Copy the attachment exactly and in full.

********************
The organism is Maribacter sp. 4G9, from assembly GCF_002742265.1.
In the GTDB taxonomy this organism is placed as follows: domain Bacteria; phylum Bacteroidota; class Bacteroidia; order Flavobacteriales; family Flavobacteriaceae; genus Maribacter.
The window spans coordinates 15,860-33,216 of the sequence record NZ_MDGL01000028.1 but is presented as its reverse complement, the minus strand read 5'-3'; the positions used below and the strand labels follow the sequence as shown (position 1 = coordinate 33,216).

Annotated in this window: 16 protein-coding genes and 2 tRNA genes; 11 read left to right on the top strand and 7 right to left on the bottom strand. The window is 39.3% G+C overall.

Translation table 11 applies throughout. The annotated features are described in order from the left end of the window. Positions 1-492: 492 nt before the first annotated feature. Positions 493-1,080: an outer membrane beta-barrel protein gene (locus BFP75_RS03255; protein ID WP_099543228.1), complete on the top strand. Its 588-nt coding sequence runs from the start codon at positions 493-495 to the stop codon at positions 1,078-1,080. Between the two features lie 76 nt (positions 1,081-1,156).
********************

The organism is Maribacter sp. 4G9, from assembly GCF_002742265.1.
In the GTDB taxonomy this organism is placed as follows: domain Bacteria; phylum Bacteroidota; class Bacteroidia; order Flavobacteriales; family Flavobacteriaceae; genus Maribacter.
The window spans coordinates 15,860-33,216 of the sequence record NZ_MDGL01000028.1 but is presented as its reverse complement, the minus strand read 5'-3'; the positions used below and the strand labels follow the sequence as shown (position 1 = coordinate 33,216).

Annotated in this window: 16 protein-coding genes and 2 tRNA genes; 11 read left to right on the top strand and 7 right to left on the bottom strand. The window is 39.3% G+C overall.

Translation table 11 applies throughout. The annotated features are described in order from the left end of the window. Positions 1-492: 492 nt before the first annotated feature. Positions 493-1,080: an outer membrane beta-barrel protein gene (locus BFP75_RS03255; protein ID WP_099543228.1), complete on the top strand. Its 588-nt coding sequence runs from the start codon at positions 493-495 to the stop codon at positions 1,078-1,080. Between the two features lie 76 nt (positions 1,081-1,156).